But Voice of America personnel and broadcasts produced during World War II were completely different from what they became several years after the war. One of the pro-Soviet communists working for VOA at 224 West 57 Street in New York during World War II was American author and journalist Howard Fast—future  Stalin International Peace Prize (worth about $235,000 in 2019 dollars) winner, future Communist Party USA member and future reporter for the Daily Worker Communist Party newspaper. He was recruited in 1942 by first VOA director, future Hollywood actor John Houseman, to become the chief news writer and news director—a position he held until he resigned in early 1944. His patron, John Houseman, who hired many of VOA’s early communist broadcasters, resigned earlier due to behind-the-scenes complaints from President Roosevelt’s foreign policy advisor, Under Secretary of State Sumner Welles, and from General Dwight D. Eisenhower. At that time, Voice of America studios were in New York City while VOA’s original federal agency, the Office of War Information (OWI), was in Washington, DC. VOA used the Argonaut Building studios in New York until 1953 when most of VOA’s broadcasting operations were moved to Washington. During World War II, VOA served as both anti-Nazi and pro-Soviet propaganda outlet. It covered up and censored news about Stalin’s crimes.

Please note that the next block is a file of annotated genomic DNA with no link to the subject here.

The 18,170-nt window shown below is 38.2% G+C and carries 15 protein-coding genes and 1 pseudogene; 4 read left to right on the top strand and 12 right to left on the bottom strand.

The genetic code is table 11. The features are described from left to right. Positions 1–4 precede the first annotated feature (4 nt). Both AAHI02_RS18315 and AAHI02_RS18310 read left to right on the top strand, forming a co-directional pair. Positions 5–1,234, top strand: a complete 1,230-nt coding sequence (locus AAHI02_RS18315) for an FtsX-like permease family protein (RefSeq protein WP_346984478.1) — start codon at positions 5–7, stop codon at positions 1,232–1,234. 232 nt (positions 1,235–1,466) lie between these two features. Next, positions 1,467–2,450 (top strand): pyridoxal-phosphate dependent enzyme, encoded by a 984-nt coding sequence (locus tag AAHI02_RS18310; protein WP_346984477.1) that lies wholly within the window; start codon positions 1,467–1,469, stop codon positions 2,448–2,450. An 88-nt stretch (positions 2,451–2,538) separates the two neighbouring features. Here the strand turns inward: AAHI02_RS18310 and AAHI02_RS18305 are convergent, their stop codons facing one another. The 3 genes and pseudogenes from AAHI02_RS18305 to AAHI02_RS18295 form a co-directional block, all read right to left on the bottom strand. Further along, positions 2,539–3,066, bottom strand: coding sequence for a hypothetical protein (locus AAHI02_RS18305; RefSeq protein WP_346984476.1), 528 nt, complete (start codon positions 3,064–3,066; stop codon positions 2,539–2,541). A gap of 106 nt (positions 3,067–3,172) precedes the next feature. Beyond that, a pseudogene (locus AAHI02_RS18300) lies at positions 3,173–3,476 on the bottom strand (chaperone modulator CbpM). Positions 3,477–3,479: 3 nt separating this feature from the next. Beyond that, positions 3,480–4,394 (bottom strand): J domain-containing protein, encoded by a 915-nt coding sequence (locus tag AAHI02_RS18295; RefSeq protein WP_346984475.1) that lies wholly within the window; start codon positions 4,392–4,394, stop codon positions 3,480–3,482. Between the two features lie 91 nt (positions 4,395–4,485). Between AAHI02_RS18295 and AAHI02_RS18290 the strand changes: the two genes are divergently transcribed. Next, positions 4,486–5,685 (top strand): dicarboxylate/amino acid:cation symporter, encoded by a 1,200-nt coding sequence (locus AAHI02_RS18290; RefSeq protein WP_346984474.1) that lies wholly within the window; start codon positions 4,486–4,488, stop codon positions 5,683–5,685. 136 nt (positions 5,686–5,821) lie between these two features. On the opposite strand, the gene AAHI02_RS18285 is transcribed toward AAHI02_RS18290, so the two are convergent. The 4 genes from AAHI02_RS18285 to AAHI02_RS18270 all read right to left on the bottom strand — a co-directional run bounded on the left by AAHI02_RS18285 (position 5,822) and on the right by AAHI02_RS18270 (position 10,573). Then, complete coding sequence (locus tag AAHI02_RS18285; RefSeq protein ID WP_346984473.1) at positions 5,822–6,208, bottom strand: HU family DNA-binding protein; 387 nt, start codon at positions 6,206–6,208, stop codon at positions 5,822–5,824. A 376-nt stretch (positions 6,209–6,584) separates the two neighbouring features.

Howard Fast’s recruitment to become VOA’s first chief news writer and news director is described in his biography by Gerald Sorin, Howard Fast: Life and Literature in the Left Lane (Indiana University Press, 2012). Fast also wrote about his work for VOA in his autobiography, Being Red. 3 Fast left the Communist Party in the mid-1950s after Stalin’s crimes were disclosed by new Soviet leader Nikita Khrushchev. Former Voice of America journalist and news director Howard Fast, who got his World War II Russia news from the Soviet Embassy and rejected information unfavorable to Russia as anti-Soviet propaganda, later claimed that he had no idea Stalin was a mass murderer.